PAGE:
SKS at the Crossroads
Monday, September 28, 2009
By Shloka Nath
On a rainy afternoon at a five-star hotel in suburban Mumbai, Vikram Akula is making a fervent pitch to a group of potential investors in the enterprise he founded, SKS Microfinance (SKS). Akula and SKS chief executive Suresh Gurumani take turns at the mike to impress on the rainmakers the advantages of investing in SKS, well on its way to becoming the world’s biggest microlender. While their purpose is the same, the two men present a study in contrast. Akula, resplendent in his red kurta-pyjama, stands out against the dark-suited, ex-Barclays banker. While Akula tugs at the heart with his passion for the rural poor, Gurumani guns for the mind with staccato beats on operating margins, market share and return on equity.
On the stage, however, their rhythm is flawless. They tell the story of how SKS grew from a small not-for-profit with a mere 2,000 borrowers in 2001 to a vibrant company with 4.7 million customers in 19 states, a disbursement record of $1.8 billion and an outstanding loan book of $554 million. By any yardstick, these are impressive statistics. Given that 90% of India’s 3,150 microfinance institutions have fewer than 10,000 customers each, this sort of scaling up is an investor’s dream.
More importantly, SKS was one of the first to show that private capital could be harnessed to nurture sustainable livelihoods in villages. The company raised $153 million in equity capital along the way – a decisive show of harmony between the idealistic vision of Akula and the profit pragmatism of Gurumani.
Back at SKS, however, the two are not playing quite the same tune. The pressure from commercial capital for profit-linked growth is mounting and Akula must fight to save the social objective for which he founded SKS. The conflicts are now testing the very model of serving the poor through tiny loans and freeing them from the hold of loan sharks. “In my view, SKS right now is trying to reconcile its split identity and re-architect what the company stands for,” says Anna Somos Krishnan, a former SKS executive and now executive director of Planet Finance India, an international NGO for the development of microfinance.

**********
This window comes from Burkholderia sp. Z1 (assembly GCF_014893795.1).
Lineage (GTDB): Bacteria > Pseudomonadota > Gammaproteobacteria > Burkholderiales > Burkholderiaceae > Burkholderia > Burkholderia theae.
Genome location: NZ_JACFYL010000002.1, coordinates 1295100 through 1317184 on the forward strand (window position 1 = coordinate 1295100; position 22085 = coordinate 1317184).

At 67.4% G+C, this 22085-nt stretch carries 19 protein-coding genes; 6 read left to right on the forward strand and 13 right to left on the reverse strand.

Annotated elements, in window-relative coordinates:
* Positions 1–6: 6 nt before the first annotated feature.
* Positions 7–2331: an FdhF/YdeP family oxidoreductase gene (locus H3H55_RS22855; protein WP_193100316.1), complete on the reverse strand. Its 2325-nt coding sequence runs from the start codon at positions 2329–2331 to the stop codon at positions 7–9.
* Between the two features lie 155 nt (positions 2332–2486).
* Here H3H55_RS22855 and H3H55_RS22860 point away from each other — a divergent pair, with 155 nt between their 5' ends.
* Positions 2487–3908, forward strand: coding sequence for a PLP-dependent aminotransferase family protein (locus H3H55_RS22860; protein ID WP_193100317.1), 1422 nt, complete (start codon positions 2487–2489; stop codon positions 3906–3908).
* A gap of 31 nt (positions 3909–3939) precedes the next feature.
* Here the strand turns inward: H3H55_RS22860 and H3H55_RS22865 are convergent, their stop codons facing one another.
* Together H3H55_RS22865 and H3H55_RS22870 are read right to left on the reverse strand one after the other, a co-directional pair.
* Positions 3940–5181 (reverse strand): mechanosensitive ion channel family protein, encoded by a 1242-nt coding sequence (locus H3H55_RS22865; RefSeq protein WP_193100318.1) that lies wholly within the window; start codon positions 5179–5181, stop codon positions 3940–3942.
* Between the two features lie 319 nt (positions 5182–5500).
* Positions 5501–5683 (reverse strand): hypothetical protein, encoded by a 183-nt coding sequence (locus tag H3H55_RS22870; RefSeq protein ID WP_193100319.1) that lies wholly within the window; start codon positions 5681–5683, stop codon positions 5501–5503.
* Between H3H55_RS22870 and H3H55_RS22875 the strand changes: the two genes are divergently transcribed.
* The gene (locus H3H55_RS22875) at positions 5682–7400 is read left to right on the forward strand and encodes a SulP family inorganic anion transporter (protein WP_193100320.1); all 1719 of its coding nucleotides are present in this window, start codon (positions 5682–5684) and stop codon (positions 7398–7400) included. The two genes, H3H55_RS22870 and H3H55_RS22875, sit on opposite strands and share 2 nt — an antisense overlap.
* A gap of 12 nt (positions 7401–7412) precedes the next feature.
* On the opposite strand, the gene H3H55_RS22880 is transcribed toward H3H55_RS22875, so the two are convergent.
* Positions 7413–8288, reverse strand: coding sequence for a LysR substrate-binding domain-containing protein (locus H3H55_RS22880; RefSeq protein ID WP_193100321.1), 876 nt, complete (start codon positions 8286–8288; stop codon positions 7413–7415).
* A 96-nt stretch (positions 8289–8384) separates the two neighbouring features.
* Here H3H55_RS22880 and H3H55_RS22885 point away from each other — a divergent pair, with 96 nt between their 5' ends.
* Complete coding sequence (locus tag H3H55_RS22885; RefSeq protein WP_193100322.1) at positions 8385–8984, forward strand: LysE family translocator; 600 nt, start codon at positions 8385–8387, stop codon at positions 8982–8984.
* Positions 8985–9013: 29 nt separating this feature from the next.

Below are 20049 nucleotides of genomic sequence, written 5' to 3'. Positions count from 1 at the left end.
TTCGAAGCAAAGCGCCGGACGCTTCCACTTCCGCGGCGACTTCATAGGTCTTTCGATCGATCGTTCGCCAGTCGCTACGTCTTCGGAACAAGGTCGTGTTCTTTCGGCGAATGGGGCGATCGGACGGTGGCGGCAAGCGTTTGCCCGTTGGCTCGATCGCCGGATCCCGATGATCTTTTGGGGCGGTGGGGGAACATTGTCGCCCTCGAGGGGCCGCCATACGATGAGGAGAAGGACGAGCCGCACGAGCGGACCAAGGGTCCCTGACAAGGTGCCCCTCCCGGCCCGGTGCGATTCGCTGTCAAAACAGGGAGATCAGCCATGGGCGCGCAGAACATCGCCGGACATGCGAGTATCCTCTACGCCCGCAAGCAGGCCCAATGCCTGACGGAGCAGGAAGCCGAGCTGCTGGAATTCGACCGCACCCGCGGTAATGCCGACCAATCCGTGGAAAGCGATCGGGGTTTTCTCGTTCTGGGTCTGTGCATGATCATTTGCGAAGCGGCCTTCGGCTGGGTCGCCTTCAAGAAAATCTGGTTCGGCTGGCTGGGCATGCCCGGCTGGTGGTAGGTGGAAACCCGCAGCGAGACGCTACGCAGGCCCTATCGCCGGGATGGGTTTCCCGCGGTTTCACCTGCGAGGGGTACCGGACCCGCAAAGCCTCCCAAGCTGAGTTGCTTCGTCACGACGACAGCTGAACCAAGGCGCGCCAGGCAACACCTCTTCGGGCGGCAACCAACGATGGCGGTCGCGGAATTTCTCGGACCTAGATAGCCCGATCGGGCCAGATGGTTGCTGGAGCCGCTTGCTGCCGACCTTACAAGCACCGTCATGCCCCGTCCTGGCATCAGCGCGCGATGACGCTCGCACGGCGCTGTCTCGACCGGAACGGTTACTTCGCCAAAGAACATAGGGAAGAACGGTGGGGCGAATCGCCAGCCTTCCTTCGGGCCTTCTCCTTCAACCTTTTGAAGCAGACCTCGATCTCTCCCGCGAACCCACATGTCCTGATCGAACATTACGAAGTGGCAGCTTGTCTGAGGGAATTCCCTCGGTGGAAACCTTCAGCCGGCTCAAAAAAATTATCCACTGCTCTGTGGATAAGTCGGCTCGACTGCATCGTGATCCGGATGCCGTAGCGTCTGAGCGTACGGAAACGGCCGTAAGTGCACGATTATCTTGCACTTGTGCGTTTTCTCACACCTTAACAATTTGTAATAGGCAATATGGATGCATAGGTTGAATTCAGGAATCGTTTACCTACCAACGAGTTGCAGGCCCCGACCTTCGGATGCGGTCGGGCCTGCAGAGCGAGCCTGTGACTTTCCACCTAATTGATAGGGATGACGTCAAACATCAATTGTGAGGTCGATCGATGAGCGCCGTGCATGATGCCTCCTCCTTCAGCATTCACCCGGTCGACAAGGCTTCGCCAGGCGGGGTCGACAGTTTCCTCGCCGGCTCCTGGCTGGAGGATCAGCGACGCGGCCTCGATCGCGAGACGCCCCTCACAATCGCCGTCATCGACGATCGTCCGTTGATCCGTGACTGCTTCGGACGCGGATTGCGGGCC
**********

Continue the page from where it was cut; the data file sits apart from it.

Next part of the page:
SKS, like the sector it represents, is at a crossroads today. The company is working to become the world’s largest microfinance institution (MFI) next year by overtaking Muhammad Yunus’ Grameen Bank with 8 million customers. SKS is also on the verge of becoming the first-ever MFI in India to go public: It could sell its shares in an initial public offer in the first quarter of 2010 and thus offer existing shareholders an opportunity to book profits. Internal conflicts couldn’t have come at a worse time. Not only is the management divided on how to grow, but is also facing charges of overstretching and ’mission drift’ – of losing sight of its customers in favor of profitability and investor targets.